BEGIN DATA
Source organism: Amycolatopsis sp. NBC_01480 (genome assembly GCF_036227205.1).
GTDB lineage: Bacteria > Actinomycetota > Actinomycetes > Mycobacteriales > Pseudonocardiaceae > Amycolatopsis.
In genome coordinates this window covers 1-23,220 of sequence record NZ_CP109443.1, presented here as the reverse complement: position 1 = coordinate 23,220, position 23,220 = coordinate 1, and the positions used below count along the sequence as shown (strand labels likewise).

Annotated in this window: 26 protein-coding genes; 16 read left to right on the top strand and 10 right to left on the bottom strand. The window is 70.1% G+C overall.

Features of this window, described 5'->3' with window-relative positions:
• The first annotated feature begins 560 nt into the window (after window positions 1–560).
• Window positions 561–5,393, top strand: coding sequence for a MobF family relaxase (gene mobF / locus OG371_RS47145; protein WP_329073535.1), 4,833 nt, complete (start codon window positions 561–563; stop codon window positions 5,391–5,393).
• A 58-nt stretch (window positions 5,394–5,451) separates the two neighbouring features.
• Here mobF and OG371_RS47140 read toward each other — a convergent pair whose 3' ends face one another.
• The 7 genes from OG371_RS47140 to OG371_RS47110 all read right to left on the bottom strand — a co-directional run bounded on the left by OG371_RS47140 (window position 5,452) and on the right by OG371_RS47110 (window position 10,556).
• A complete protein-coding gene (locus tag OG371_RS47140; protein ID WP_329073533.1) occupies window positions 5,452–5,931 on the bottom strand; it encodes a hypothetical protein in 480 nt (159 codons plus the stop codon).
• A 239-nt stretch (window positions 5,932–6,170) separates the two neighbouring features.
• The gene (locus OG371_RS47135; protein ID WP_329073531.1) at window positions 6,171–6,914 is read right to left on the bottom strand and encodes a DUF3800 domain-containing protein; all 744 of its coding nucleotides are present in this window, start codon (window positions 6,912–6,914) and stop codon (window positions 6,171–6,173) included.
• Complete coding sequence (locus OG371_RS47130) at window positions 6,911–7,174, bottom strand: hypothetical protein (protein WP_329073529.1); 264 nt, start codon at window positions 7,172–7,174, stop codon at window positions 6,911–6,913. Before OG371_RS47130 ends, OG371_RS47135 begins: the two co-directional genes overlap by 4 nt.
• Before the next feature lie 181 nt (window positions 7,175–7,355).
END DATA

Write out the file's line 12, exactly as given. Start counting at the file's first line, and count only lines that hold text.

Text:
• A 239-nt stretch (window positions 5,932–6,170) separates the two neighbouring features.